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US jobs grow, but not for journalists

Job declines in print journalism have taken their toll, but the Internet offers some hope for future growth.

Shannon Stapleton/Reuters/File
Reporters listen in as Republican gubernatorial candidate Rob Astorino speaks during a news conference with his wife Sheila, left. Even though the Labor Department says the US gained 175,000 jobs last month, years of decline in the number of US journalism jobs have taken their toll on the industry.

At 8:30 Friday morning, the Department of Labor released its jobs report and soon headlines were flashing all over the nation: US adds 175,000 jobs, unemployment ticks up to 6.7 percent.

But what about the reporters and editors who wrote those headlines and news stories? What are the job prospects for journalism?


The February job numbers show that the number of workers in publishing fell – again. Between February 2013 and February 2014, the numbers dropped from about 733,000 to 727,900, according to the department's most recent industries at a glance data.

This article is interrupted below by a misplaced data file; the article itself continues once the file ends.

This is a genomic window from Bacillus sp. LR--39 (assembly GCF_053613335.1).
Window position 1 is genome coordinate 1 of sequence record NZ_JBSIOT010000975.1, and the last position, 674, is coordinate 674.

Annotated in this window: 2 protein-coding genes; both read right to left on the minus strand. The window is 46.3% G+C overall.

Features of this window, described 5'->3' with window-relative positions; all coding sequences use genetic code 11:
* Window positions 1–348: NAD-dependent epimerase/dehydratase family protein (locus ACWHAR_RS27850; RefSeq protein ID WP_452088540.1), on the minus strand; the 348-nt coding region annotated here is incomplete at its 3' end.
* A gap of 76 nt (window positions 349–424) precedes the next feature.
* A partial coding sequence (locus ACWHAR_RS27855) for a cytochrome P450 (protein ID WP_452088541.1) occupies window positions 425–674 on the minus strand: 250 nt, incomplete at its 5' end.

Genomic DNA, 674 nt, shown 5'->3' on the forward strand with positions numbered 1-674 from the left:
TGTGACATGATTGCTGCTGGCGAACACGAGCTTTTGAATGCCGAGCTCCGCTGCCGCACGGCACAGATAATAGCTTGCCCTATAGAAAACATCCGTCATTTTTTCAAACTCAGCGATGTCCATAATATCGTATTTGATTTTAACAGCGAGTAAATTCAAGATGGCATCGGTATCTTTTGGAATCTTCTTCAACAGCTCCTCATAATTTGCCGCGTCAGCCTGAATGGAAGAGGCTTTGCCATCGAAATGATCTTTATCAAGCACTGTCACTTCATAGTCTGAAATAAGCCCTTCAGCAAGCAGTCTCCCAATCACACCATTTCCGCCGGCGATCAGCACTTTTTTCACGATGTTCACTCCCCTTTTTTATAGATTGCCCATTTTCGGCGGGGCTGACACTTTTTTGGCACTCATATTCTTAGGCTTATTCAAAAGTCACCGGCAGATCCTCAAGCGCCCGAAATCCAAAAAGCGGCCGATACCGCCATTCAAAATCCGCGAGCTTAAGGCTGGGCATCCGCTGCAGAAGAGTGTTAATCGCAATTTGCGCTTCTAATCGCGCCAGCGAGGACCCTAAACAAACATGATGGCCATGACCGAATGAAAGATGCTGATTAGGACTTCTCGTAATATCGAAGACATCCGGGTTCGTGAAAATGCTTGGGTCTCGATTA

Of course, publishing includes a whole slew of workers that have nothing to do with newspapers, such as book editors and Internet writers. For a detailed look at print reporters, specifically, the latest numbers from the Labor Department's occupational employment statistics are from 2012. That year, there were 29,100 reporters and correspondents in newspapers and other print media.

That's a drop of 26 percent from the 39,520 print reporters' jobs reported in 2005. The financial crisis didn't help any, either: from 2007 to 2010, the industry lost more than 8,400 jobs in print-related areas.

(The job is also easy to pick on: "Newspaper reporter" was labeled the "worst job of 2013" by, although the distinction is probably tongue-in-cheek, since the runner-up was “lumberjack.”)

And what of newspaper and print media editors? There are more of them and they fared better. 

Back in 2005, there were about 55,790 print editing jobs – a figure that grew to nearly 63,400 by 2007. Cue the financial crisis, though, and by 2012, that total contracted to about 56,300 jobs.  

It's not all bad news, though, for reporters and editors who are in some other medium. The number of broadcasters in TV and radio journalism, for example, grew from a total of 9,290 in 2005 to 10,690 by 2012.

And the number of jobs for reporters and correspondent working for websites grew nearly three times, totaling more than 4,000 jobs by 2012.

So the takeaway: Yes, the Internet is creating new jobs for journalists. Unfortunately, just not enough to replace the ones that have been lost.

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